Jon and Kate Gosselin (Jon and Kate Plus Eight)
Do know when to put the kids first: Alternately: Do not put your kids on TV.
Hal and Lois (Malcolm in the Middle)
Do not worry about keeping up with the Joneses: Let's face it: Hal and Lois were never going to keep up with the Joneses. One look at their disaster of a front yard could attest to that. But they did what they could, when they could, yelling at each other all the way.
Eric and Annie Camden (Seventh Heaven)
Do not be afraid to instill your own values: The reverend and his wife knew that raising seven children in a secular world wouldn't be a cakewalk but they armed them with their own religious and moral beliefs and set about reinforcing that through every difficulty. Even when a certain eldest daughter went way off-book, they stayed true and lived to see those values sink in.
Michael Taylor and Joey Harris (My Two Dads)
Do put aside your differences for the sake of the kids: For these guys to go from romantic rivals to co-parents of a teenage girl (without knowing which of the two was her father) after the object of their affections died took quite a bit of doing, especially when neither man had a parenting role in the girl's life before. But as most parents must learn to do, they had to work together to do what was best for Nicole.
Roseanne and Dan Connor? (Roseanne)
Do not be afraid to embarrass your kids sometimes: Roseanne and Dan Connor taught parents everywhere that you didn't need a lot of money to show your kids you loved them. As a parenting team, they were strict disciplinarians with a unique sense of humor... one that their kids didn't always appreciate. They always taught parents that embarrassing your kids in public is VERY FUNNY. —Krissy Mac
Howard and Marion Cunningham (Happy Days)
Do create a home environment that welcomes your children's friends: Sure, Arnold's Drive-In was the official hangout for Richie, Potsie, Ralph Malph, the Fonz, and the rest of the gang, but you were just as apt to find them at the Cunningham house interacting with the 'rents (sometimes awkwardly, sometimes not). Mr. and Mrs. C. were definitely of a different generation but they made a point of knowing their kids' friends. Heck, Mrs. C was the only one who could get away with a sternly toned ''Arthur'' without the leather-clad greaser getting all riled up.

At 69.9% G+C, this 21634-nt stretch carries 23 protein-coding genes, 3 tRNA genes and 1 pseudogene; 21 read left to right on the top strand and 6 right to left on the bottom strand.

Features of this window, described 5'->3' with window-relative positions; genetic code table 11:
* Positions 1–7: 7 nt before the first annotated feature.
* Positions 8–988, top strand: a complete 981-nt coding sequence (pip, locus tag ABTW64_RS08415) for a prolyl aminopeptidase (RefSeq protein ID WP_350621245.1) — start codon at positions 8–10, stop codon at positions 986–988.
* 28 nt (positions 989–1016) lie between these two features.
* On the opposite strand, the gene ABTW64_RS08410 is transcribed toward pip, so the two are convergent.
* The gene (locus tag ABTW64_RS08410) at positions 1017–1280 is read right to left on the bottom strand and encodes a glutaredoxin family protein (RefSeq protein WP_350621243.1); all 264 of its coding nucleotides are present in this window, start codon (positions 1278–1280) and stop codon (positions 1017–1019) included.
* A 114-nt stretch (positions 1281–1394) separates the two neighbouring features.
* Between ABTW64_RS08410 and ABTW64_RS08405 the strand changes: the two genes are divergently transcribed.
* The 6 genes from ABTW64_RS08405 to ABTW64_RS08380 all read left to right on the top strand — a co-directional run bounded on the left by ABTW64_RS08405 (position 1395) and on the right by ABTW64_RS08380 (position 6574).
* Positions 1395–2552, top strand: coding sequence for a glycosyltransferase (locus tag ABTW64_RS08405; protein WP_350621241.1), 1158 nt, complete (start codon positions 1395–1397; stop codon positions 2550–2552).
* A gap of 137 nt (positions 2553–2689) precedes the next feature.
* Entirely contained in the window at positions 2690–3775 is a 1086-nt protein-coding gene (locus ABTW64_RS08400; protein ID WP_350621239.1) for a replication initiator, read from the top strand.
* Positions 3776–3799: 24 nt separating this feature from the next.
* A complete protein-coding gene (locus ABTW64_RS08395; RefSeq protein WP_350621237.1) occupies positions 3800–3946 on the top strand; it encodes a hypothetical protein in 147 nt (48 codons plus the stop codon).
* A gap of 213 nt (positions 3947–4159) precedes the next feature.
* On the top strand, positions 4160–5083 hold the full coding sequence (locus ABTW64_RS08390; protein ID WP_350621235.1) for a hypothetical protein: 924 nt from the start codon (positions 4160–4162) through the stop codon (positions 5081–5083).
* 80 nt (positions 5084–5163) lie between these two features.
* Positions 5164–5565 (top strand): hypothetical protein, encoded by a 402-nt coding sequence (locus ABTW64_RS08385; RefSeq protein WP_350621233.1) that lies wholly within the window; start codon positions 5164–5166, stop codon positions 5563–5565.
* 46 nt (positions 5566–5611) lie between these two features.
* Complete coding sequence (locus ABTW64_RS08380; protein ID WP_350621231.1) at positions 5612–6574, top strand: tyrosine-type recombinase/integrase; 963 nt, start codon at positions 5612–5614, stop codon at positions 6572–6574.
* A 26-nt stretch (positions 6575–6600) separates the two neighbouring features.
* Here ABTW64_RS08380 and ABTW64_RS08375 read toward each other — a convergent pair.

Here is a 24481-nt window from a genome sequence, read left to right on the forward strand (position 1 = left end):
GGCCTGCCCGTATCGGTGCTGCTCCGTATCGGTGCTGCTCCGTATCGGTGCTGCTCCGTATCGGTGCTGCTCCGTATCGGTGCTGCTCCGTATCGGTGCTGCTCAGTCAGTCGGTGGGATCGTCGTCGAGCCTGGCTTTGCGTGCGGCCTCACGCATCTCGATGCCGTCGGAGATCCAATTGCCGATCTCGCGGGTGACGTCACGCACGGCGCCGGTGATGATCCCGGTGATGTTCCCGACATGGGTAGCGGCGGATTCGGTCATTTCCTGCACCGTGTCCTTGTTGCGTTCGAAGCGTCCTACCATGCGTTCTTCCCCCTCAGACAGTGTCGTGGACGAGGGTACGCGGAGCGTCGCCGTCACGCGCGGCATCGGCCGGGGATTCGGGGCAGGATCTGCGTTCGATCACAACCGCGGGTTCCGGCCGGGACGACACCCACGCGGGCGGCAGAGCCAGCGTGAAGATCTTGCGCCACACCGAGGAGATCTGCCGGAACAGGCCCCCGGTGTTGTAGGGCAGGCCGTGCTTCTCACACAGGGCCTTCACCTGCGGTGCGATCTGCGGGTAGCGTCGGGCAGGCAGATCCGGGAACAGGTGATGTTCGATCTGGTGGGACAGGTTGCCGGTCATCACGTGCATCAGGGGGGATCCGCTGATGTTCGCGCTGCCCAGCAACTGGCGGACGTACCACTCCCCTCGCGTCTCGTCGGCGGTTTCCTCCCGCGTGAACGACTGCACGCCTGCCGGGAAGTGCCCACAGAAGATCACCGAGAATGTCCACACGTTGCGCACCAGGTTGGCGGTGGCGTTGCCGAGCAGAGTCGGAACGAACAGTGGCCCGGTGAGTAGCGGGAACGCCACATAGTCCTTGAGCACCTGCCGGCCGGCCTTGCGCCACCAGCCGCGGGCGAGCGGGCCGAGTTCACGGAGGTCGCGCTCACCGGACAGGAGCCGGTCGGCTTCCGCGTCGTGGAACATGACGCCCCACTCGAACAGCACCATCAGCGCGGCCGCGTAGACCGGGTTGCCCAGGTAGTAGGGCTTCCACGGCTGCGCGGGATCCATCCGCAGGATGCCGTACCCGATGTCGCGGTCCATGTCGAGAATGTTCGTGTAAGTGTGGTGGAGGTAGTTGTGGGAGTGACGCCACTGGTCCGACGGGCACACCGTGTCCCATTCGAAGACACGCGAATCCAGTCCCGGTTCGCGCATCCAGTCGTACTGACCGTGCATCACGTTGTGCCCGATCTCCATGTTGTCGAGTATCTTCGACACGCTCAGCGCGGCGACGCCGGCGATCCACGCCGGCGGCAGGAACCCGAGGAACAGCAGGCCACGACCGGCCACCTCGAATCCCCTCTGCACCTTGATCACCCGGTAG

Ann Romano (One Day at a Time)
Do not ever give up on your kids: Spunky single mom Ann Romano went through it all with her thoroughly modern family of teenage girls. Drugs, sex, all manner of rebellion — Ann fought her way through it all and always let the girls know that while she loved them fiercely, she wouldn't roll over.
Edith and Archie Bunker (All in the Family)
Do try to maintain boundaries: While it was a big financial help for the Bunkers to let their daughter Gloria and her husband Mike live with them while he finished school, it also served to make them all grate on each other's nerves. Living with Archie's bigotry and ignorance may have made discord an inevitability but remember that no matter how upsetting your daughter- or son-in-law is, calling him a Meathead is never a good idea.
Shirley Partridge (The Partridge Family)
Do not let your kids make the big decisions: Sure, Shirley had to give her blessing for her brood to become a touring pop sensation, but she was swayed by an overzealous (and kind of creepy) manager and a bunch of kids who wanted to be in music.